Physical therapy can be a life-changing treatment for people who have suffered a traumatic brain injury (TBI). A TBI is diagnosed when an injury to the brain damages or changes the way it functions. Blows to the head, car crashes and falls are the most common causes of TBI and many of those injuries are initially diagnosed as a concussion.
It’s typically only when changes in behavior or physical function appear that a traumatic brain injury is recognized. It’s not just football players and military personnel that can sustain a TBI. Children under age four are prone to falls and head injuries during play or as the result of some type of abuse. Even a “mild” concussion is a form of traumatic brain injury.
Vehicle accidents and sports injuries are the primary cause of TBI in 15-19 year olds, while falls are the most common cause of TBIs in older people. Symptoms vary widely depending upon the location of the injury and the part of the brain that’s affected. Patients may need to relearn how to perform tasks others take for granted.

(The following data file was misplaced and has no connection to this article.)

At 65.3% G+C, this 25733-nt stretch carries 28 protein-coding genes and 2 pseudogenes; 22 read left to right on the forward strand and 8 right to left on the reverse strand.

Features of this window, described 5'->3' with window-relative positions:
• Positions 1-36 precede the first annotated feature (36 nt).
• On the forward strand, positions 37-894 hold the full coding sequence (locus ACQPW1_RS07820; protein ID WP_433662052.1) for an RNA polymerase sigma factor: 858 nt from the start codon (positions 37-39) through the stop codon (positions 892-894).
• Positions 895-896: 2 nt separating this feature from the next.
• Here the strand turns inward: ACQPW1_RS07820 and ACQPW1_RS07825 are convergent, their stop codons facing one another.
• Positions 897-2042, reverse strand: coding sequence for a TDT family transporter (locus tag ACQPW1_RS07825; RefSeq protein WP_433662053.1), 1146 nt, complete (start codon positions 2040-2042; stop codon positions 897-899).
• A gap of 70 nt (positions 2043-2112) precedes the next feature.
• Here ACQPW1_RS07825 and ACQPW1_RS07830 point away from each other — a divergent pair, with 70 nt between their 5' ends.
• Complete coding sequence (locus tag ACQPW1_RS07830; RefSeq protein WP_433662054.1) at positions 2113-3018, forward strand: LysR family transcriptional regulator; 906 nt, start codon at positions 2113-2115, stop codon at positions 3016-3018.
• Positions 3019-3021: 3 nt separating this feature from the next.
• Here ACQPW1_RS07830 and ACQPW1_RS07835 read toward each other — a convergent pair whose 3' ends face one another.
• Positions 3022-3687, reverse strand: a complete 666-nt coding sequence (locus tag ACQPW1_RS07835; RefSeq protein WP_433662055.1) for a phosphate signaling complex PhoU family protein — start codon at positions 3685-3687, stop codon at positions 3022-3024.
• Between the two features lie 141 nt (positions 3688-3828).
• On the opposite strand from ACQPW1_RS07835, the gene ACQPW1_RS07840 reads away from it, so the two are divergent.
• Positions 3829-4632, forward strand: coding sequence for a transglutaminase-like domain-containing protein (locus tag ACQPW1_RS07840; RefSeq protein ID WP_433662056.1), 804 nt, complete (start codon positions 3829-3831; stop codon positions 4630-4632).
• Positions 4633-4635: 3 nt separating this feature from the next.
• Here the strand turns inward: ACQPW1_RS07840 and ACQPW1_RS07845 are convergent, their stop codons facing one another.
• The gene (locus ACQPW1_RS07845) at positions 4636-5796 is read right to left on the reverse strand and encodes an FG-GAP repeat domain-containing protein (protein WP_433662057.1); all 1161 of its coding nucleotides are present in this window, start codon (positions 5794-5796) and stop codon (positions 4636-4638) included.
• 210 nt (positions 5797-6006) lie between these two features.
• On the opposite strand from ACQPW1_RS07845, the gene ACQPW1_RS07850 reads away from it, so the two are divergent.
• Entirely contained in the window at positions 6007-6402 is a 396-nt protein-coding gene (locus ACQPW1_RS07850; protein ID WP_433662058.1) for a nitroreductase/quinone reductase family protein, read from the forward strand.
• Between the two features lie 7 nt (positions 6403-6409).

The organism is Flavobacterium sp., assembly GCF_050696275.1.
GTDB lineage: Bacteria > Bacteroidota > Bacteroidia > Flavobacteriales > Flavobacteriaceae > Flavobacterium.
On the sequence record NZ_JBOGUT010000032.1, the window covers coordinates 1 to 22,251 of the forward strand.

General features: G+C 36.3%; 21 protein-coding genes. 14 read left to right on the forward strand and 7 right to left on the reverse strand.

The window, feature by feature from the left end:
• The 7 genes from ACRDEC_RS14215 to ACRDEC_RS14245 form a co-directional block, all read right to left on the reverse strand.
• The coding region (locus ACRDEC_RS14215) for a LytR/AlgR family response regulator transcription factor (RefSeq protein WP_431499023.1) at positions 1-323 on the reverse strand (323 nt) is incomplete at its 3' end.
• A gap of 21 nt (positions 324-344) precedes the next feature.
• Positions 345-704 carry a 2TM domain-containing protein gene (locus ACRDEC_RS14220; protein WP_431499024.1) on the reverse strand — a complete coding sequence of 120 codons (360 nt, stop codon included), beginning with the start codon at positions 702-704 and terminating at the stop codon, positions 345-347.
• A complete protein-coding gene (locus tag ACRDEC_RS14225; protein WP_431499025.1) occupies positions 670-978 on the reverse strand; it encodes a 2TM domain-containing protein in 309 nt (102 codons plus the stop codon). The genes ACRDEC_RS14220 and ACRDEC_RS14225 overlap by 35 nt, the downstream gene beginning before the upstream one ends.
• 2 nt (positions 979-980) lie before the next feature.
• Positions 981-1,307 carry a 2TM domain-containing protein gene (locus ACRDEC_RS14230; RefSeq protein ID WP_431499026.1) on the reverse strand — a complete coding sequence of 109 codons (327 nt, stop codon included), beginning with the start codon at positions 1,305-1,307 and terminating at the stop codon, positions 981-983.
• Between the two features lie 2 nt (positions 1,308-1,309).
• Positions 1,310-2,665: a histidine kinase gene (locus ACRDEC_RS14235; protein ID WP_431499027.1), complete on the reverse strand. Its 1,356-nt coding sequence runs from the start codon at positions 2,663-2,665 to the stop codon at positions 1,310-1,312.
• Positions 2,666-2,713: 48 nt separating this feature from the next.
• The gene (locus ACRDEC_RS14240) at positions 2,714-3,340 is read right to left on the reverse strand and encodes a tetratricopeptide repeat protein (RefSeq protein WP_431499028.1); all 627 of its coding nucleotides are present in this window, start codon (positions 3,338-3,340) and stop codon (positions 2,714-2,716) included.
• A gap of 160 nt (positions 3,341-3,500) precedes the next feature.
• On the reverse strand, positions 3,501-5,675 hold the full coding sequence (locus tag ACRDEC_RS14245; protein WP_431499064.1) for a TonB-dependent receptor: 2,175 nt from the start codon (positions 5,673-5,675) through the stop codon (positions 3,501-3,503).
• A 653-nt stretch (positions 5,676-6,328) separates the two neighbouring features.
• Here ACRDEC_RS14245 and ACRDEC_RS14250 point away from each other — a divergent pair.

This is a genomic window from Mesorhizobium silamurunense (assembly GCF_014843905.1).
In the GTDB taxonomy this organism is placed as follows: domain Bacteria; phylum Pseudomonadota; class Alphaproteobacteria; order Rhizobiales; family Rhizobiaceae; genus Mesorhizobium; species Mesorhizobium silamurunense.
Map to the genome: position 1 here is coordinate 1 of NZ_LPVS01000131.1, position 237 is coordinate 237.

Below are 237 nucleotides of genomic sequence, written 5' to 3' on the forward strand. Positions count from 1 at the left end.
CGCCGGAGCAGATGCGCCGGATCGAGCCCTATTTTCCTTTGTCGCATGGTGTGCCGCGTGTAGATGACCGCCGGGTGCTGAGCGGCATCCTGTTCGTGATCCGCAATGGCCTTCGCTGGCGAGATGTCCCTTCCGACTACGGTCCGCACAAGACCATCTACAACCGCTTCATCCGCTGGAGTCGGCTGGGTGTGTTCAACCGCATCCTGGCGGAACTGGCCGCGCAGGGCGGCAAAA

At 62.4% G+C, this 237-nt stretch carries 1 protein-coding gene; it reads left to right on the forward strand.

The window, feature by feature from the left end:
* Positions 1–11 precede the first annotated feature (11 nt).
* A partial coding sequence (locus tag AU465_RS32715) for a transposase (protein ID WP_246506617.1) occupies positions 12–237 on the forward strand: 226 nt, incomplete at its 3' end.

Mental, physical, emotional and behavioral changes occur, but there’s no way to predict what those alterations will be or the severity. People may have problems with memory, vision, hearing and balance. Problem solving abilities may be impaired, along with the ability to pay attention. The person with the TBI often doesn’t know the changes have taken place or that they’re acting any different than usual.